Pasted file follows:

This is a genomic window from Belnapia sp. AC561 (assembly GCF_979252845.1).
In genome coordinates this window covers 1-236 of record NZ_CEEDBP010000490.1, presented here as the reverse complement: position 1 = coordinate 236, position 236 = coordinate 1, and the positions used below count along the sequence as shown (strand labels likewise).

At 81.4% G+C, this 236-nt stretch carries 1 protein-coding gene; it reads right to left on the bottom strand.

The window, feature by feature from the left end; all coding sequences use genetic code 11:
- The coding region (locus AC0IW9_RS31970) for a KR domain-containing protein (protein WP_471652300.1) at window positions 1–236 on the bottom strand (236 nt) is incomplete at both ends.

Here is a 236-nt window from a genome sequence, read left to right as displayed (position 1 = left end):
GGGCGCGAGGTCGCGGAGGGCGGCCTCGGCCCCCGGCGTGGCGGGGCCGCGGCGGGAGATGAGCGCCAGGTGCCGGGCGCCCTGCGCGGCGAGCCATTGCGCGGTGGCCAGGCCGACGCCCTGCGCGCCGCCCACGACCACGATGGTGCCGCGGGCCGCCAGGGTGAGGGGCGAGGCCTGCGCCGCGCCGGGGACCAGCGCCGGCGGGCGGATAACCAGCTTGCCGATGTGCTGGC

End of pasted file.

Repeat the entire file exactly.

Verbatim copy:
This is a genomic window from Belnapia sp. AC561 (assembly GCF_979252845.1).
In genome coordinates this window covers 1-236 of record NZ_CEEDBP010000490.1, presented here as the reverse complement: position 1 = coordinate 236, position 236 = coordinate 1, and the positions used below count along the sequence as shown (strand labels likewise).

At 81.4% G+C, this 236-nt stretch carries 1 protein-coding gene; it reads right to left on the bottom strand.

The window, feature by feature from the left end; all coding sequences use genetic code 11:
- The coding region (locus AC0IW9_RS31970) for a KR domain-containing protein (protein WP_471652300.1) at window positions 1–236 on the bottom strand (236 nt) is incomplete at both ends.

Here is a 236-nt window from a genome sequence, read left to right as displayed (position 1 = left end):
GGGCGCGAGGTCGCGGAGGGCGGCCTCGGCCCCCGGCGTGGCGGGGCCGCGGCGGGAGATGAGCGCCAGGTGCCGGGCGCCCTGCGCGGCGAGCCATTGCGCGGTGGCCAGGCCGACGCCCTGCGCGCCGCCCACGACCACGATGGTGCCGCGGGCCGCCAGGGTGAGGGGCGAGGCCTGCGCCGCGCCGGGGACCAGCGCCGGCGGGCGGATAACCAGCTTGCCGATGTGCTGGC